— 

Shirtlessness happened, though not masklessness, but there were hands on skin, and bodies on beds, and hands down pants, and a long, long time later, Kakashi said, oh.

And the world tipped a little bit, before it resettled. 

Though it didn’t change fundamentally.

“I feel lied to,” Kakashi said, when he’d recovered the power of speech. 

Ryouma raised his head, ruffled and flushed, and looked worried. “Was it not—” he began. 

“No, it was,” Kakashi said quickly. "Lots of was. When I have brain again, I'll tell you all about the was. But I just— expected to feel different after."

“I didn’t,” Ryouma said, and pulled Kakashi closer in, so they were comfortably tangled and Kakashi could rest his head just above the steadying thump of Ryouma’s heartbeat, cheek to cheek with the bright dragon tattoo.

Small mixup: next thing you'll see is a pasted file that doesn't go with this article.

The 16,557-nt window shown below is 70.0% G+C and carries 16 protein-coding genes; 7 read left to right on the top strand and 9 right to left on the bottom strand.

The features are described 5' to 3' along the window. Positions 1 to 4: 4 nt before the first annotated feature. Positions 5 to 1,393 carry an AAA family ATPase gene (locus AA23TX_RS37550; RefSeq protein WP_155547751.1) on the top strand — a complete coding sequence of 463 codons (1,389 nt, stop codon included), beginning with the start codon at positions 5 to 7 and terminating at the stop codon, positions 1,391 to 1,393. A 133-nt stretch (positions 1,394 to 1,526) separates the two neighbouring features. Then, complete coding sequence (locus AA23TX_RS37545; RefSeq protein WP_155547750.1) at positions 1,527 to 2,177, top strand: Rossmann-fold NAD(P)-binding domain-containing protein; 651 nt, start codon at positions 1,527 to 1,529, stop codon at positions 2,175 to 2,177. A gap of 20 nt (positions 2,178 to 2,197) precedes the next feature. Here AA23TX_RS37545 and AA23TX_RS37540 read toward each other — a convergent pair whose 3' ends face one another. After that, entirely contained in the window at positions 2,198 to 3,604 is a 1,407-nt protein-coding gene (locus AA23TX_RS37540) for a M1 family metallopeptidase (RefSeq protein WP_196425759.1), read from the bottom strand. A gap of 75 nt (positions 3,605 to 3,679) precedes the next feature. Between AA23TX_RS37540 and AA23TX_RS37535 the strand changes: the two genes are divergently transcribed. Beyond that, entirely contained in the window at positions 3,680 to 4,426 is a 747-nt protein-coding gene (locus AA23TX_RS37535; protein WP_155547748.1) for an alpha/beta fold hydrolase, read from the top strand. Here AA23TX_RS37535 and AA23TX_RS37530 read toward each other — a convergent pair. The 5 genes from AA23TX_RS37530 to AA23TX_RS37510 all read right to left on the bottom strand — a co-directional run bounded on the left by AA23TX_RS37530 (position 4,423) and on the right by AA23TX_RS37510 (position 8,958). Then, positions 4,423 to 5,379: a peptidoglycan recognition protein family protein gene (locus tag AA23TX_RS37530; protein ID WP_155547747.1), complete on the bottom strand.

“No?” Kakashi said. 

“Mm, not really. A little older, maybe.” Ryouma’s fingers carded gently through Kakashi’s sweat-soaked hair. “Little dirtier, but I didn’t make good choices starting out.”

Or after, Kakashi thought.

He didn’t care that Ryouma had had a lot of sex. There was no reason to care: it wasn’t immoral or moral, it was just another thing that was. But he wished Ryouma had chosen kinder people. 

“How d’you feel now?” he asked.

Exhausted,” Ryouma said, and laughed when Kakashi elbowed him in the ribs. “What? I’m dedicated to my art— Ow, hey, you are so pointy, God. I’m good, I feel great.” His mouth curved, a crooked sickle on the edge of Kakashi’s vision. “Happy.” 

“Yeah?”

“Yeah.” Ryouma sighed, quiet and contented. “You?” 

Kakashi mmm’d softly. “Happy.” He was silent for a beat, then added, “Which probably means something terrible is about to happen.”